“If you watch my politics, quote and unquote, it has been basically opposition politics since the beginning of our politics. Not because I would not have walked in into the mainstream. When former President Olusegun Obasanjo was preparing to run for the presidency, he had an advisory team, I was the head of that advisory team, so I would very easily had stepped into the Obasanjo government but my fundamental interest is in institution building. If you follow me as an academic, you will find that almost all my works are on institution and economic performance.
“So a very important institution to build is the institution of representative democracy in which there is possibility of changing government so that the culture develops. That is the fundamental reason I am playing opposition politics, not for my sake, not against who are there but because it is an important institutional arrangement to build,” he informed.
The academic added: “If you have also followed me over the years, from Patito’s Gang and all the rest, I have often said that part of the reason we are not making progress in Nigeria is that too often, people who take on politics as a way of life run the risk of being disconnected from the people because they have not had the opportunity to learn. In fact, I am sure that you probably would have heard me say several times that anybody who is in public office for 12 straight years is a social parasite, whether elected or appointed. You move from commissioner to governor, from governor to senator, you do not lead people, you are living in a glass house, ivory tower and disconnected from the people.”
His words: “We must find a way of changing such things, so given this, you can gauge my involvement. When this season was starting, the last thing close to my mind was running for anything. After 2015, I had enough of a sense of unhappiness about the Nigerian political process that I thought I was going to be 60, so that is retirement. I am just going to move away from public life, but there is one purpose for me for being a human being and that is impact. How does my life impact the life of other people for good? What God will judge me on when I stand in front of him? What history will judge me by when it is written?”
Why I am in the race Continuing, he said: “And at that time I was beginning to make a number of decisions that I believe will have substantial legacy inducing impacts and even distance myself from public arena, but then came a flurry of very decent people, who said to me that my state was in a complete mess. What kind of conscience do you have? That you want to walk away from it means all these things you have been preaching are just talks.”
“I tried to dismiss them politely but they persisted, groups that got to me are not even people from Delta North, groups from Delta Central, some old boys of Government College, Ughelli. I think they had a meeting, their usual meeting, they were discussing Delta and they talked about leadership and began to say what they could do.
“In the end, they zeroed on me but they did not have access to me and started inquiring how they could get me. So one of their schoolmates, who they figured would know me, he is not even from Delta, he is from Edo state, they went to him and he called one of my friends and eventually they came to my office.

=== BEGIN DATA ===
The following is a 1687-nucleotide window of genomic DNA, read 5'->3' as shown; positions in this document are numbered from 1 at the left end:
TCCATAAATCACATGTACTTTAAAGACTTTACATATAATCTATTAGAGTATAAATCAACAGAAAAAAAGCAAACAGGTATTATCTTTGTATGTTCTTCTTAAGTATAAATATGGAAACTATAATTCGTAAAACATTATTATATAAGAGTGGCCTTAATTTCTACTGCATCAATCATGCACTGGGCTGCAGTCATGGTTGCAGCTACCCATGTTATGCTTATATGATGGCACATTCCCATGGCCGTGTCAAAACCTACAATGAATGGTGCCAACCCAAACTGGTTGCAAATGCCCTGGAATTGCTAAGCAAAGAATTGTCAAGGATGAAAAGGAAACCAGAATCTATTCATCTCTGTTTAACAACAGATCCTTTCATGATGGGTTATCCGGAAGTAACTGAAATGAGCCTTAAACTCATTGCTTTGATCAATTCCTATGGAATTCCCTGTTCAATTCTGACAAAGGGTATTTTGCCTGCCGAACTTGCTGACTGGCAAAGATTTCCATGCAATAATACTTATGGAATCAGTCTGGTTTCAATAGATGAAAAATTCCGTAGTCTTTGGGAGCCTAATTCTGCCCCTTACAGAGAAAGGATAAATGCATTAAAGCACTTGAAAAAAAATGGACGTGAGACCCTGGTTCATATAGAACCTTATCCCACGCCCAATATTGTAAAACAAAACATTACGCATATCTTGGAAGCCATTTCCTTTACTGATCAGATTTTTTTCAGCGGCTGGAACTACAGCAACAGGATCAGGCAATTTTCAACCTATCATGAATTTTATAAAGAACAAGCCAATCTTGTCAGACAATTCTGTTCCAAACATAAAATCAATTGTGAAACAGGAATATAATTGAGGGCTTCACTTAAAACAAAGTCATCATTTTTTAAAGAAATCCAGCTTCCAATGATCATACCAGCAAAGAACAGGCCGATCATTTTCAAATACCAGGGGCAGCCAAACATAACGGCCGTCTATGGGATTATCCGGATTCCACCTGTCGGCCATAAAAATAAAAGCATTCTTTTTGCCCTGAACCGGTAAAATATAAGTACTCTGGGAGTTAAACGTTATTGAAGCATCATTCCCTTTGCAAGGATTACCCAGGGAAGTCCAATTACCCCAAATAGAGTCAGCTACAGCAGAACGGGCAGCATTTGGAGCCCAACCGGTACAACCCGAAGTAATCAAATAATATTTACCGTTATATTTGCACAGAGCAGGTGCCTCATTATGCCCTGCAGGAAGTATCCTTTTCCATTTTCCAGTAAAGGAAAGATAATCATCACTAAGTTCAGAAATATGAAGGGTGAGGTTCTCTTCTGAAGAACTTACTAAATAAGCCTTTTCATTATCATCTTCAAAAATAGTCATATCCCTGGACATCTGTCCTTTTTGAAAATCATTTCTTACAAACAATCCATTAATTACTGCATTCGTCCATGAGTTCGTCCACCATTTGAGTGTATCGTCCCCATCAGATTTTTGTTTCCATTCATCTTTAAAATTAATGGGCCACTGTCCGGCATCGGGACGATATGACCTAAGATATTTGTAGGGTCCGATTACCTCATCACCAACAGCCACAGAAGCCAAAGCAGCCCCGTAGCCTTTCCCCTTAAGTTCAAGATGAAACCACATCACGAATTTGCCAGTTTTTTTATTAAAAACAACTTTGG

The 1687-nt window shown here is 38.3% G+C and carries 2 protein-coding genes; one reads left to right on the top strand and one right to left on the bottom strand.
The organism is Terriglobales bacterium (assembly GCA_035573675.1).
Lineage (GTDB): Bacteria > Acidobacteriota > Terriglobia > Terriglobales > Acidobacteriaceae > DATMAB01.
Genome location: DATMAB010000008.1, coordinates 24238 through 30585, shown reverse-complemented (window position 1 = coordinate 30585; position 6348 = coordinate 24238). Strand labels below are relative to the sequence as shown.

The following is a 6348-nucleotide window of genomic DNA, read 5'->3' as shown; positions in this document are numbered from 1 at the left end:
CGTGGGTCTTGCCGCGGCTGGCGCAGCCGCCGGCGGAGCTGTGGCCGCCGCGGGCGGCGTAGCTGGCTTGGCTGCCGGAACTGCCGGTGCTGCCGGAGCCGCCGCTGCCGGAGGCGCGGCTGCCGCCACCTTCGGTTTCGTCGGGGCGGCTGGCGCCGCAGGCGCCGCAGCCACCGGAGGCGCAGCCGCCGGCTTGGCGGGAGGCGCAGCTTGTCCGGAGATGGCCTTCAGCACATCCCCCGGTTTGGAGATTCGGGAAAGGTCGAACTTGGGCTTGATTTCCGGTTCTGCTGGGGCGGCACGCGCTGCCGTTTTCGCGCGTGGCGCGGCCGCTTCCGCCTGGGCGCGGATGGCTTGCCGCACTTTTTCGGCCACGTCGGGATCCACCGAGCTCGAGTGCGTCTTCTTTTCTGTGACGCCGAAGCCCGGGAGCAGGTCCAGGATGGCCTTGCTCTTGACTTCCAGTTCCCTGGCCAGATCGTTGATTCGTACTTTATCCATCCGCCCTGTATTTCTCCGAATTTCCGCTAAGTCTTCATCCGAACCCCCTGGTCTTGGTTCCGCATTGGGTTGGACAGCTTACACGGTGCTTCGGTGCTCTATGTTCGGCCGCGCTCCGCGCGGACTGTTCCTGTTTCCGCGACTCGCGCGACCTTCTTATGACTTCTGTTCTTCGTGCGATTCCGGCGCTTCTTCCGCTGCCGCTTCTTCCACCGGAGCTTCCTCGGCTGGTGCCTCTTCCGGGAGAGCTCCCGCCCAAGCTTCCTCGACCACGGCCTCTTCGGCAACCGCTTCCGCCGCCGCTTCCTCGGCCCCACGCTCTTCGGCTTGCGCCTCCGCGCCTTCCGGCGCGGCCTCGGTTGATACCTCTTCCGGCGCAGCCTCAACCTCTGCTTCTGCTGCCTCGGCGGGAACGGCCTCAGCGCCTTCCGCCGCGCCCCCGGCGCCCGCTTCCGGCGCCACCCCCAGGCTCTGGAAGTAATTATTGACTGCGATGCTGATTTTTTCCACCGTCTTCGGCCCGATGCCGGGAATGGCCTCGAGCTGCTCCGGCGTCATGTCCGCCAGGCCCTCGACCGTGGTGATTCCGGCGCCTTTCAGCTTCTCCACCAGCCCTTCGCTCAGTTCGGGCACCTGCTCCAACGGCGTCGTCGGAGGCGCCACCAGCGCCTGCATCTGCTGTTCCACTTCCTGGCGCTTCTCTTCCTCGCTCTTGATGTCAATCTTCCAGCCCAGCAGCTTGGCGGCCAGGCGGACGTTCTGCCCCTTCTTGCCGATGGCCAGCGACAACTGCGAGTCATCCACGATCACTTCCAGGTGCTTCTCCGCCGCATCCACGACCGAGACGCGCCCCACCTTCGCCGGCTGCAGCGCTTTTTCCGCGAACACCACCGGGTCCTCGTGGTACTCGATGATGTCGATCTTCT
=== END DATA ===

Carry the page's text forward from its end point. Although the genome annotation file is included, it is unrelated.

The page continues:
“I told them my mind and they said we all are going into this together, that history will judge you and us unkindly if we do not make this effort. I said I want to sleep on it, but before then, I had communicated to my closest friends and family that I was out of political life, that I have contributed my quota and it was left for the younger generation to build on the things I had tried to do, which is to make a difference in the world.
At Delta APC guber aspirants get-together
“I do not know if you are aware, there was a meeting of all governorship aspirants from Delta North hosted by the Minister of State for Petroleum, Dr. Ibe Kachikwu, during the Easter and one of the aspirants confessed that he was one of those that came to meet me to ask why I should allow our state to fall into the kind of situation it is today. That whatever it is we will do, but one thing is that the state will celebrate and world will cheer if we can announce that you are our governor.
“So this was how consideration of this whole process began to come to my consciousness as complete and total sacrifice. For me, the issue of governor is not about pride, it is about if it would provide me the opportunity to impact lives,” he asserted.
APC is somewhat buffeted by crisis in the state, do you see it as a strong platform to achieve your ambition, we probed further, the aspirant acknowledged: “One of the challenges of modern democracy is that it throws up a number of things, including you must come from this party or that party.”
He, however, said: “And I can also tell you that one of the biggest problems I have about the way of things in Nigeria is extreme partisanship that has evolved in our democracy. You see Republic presidents in USA picking democrats in their cabinets because they are considered weak in social issues, you see a democrat filling the gap and also Democratic presidents picking a Republican as Defence Secretary because democrats are considered soft on defence and stuff like that. Forget the current state of things in Amerca because we also see Republicans, who are very upset with President Donald Trump, resigning, refusing to seek election and all sorts of things.”
I do not think that it is my place to begin to talk about that, the many people who came to me to join the race are very confident that they can make it happen. So it is about plebiscite, referendum, what people say. It is the people that would say not me and there is nobody right now in Delta seeking the position of governor whose track records can compare with mine or whose capacity to understand where the world is going can compare with mine. It is not a boast but honest and factual statement.